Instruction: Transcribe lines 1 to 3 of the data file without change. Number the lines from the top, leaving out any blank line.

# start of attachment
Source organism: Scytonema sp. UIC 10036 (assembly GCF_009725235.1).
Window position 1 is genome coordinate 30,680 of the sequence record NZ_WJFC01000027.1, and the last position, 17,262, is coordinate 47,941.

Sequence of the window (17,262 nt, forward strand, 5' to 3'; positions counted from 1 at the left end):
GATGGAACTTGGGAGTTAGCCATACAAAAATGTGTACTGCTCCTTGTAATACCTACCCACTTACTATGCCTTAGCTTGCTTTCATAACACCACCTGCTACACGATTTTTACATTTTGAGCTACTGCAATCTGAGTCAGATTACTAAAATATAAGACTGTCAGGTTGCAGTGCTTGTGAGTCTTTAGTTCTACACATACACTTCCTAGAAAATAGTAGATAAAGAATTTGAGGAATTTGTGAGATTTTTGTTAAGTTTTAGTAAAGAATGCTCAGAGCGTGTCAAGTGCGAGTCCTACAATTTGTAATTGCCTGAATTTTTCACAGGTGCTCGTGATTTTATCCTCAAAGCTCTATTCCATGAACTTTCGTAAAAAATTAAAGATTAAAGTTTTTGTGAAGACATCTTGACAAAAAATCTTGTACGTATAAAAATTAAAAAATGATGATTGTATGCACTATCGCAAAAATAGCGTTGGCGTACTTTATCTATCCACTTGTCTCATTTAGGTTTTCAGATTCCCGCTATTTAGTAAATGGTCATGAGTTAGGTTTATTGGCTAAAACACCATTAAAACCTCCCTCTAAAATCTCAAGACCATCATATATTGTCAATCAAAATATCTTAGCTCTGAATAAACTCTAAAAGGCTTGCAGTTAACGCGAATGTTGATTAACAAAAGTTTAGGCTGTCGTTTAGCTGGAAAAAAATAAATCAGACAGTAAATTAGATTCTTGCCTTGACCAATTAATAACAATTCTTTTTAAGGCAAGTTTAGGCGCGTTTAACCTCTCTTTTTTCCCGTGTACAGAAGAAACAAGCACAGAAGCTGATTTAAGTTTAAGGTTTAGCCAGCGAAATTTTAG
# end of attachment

Source organism: Scytonema sp. UIC 10036 (assembly GCF_009725235.1).
Window position 1 is genome coordinate 30,680 of the sequence record NZ_WJFC01000027.1, and the last position, 17,262, is coordinate 47,941.

Sequence of the window (17,262 nt, forward strand, 5' to 3'; positions counted from 1 at the left end):